Did your body complain about daylight saving time?
When your alarm went off an hour early after the country moved into daylight saving time, did you want to hit the snooze button? If your body complained, it had good reason.
Most Americans lose at least an hour of sleep after setting their clocks ahead. An hour may not seem like much, but medical research suggests that it has an impact on our bodies. The switch to daylight saving time has been linked with a possible increase in the car and workplace accidents, heart attacks, and severe headaches.
One of the first persons to suggest moving the clock to keep up with the lengthening day was Ben Franklin, who argued in 1784 that having daylight last longer into the evening would be a way to save energy. Nearly 100 years later George Vernon Hudson, a New Zealand artist and amateur insect collector, proposed the idea in an 1895 paper. He wanted more time to collect bugs after work. Some European countries adopted it soon after. Beginning in the 1940s, some US states adopted it, and the federal government standardized the dates in the 1960s.
Video: How does daylight saving affect the body?
Whether springing forward and falling back actually save energy is a matter of debate, as factors such as the increased use of air-conditioning come into play. Arizona and Hawaii, two states that have warm climates, have not adopted daylight saving time. Neither have many countries that lie near the earth's equator, where the change of light during shifting seasons is not as great as in the northern and southern regions of the Earth.
What is clear, however, is that the impact of daylight saving time on peoples sleep cycles can have some really nasty health consequences. A recent study by two Michigan hospitals, for example, found that they treated almost twice as many heart attack victims on the first day of daylight saving as on a typical Sunday. A Swedish study in 2008 found that the increased risk of heart attacks lasts for three days after switching to daylight saving.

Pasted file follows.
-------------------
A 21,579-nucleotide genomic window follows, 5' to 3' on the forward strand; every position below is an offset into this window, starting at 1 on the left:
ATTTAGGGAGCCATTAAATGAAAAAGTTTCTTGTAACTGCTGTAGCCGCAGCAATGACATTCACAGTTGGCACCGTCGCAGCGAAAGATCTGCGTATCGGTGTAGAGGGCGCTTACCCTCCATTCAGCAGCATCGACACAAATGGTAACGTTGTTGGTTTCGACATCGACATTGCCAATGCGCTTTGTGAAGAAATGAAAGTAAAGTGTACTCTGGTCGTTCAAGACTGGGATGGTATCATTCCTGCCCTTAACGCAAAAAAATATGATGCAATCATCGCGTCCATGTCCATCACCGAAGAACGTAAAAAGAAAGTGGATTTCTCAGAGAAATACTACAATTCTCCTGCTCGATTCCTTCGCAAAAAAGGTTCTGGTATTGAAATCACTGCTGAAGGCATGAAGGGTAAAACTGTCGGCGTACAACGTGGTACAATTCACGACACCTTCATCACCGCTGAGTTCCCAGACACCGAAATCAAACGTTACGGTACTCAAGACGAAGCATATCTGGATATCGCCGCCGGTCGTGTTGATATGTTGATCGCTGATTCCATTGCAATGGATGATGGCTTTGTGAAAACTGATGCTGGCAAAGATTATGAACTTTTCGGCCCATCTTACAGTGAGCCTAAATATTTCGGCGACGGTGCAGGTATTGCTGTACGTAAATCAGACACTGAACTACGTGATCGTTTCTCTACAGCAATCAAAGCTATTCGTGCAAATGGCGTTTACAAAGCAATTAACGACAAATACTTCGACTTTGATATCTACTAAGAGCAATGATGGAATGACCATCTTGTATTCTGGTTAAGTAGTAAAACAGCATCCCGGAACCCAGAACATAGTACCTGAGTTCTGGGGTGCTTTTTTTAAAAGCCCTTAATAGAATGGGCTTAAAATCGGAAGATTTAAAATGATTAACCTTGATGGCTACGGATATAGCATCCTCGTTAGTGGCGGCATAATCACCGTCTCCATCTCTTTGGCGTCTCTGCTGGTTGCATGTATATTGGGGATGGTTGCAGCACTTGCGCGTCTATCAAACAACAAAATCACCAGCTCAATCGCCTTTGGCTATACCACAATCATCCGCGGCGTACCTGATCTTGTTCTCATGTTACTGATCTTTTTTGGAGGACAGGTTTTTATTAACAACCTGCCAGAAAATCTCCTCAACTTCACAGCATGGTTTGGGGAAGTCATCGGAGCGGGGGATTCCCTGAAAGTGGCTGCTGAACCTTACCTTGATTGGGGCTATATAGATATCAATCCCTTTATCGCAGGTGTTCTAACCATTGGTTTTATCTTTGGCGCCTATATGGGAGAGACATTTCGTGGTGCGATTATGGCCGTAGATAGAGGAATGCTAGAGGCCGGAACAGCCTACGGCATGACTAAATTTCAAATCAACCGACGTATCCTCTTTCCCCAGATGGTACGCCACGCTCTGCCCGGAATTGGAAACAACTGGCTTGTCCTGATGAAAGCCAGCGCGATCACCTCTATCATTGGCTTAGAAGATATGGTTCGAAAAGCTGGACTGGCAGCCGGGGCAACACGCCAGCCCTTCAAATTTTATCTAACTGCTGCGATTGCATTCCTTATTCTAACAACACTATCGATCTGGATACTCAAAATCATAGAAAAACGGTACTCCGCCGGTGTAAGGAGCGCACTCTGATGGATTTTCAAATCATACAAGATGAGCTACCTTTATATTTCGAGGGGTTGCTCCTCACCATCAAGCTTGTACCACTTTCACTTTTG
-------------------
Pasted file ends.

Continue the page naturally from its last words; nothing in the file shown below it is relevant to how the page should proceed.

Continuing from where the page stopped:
What might explain these effects? The most important cue for studying our internal clocks is light. When we suddenly change the time by an hour it alters the amount of light we see during the day. The result is our internal rhythms get off kilter, as do our sleep-wake cycles, the timed release of hormones, and even our moods.
Effects on the sleep cycle present more serious consequences than you might think. Clearly sleep, or lack thereof, is a key component of psychic and physiological balance. Who hasnt felt the stupidness of fuzzy brain from lack of sleep? But research now also links poor sleeping habits to obesity, diabetes, heart disease, and high blood pressure. A study just published in the journal Proceedings of the National Academy of Sciences found that getting too little sleep just a few nights in a row can disrupt hundreds of genes, including those tied to stress and fighting diseases.
Unfortunately, the disruption of the body clock caused by daylight saving time may be long term: German researchers reported in October that our internal body clocks never really adjust to daylight saving time.
Learn more about daylight saving time.
Critical thinking challenge: Which technologies and environmental factors affect energy use?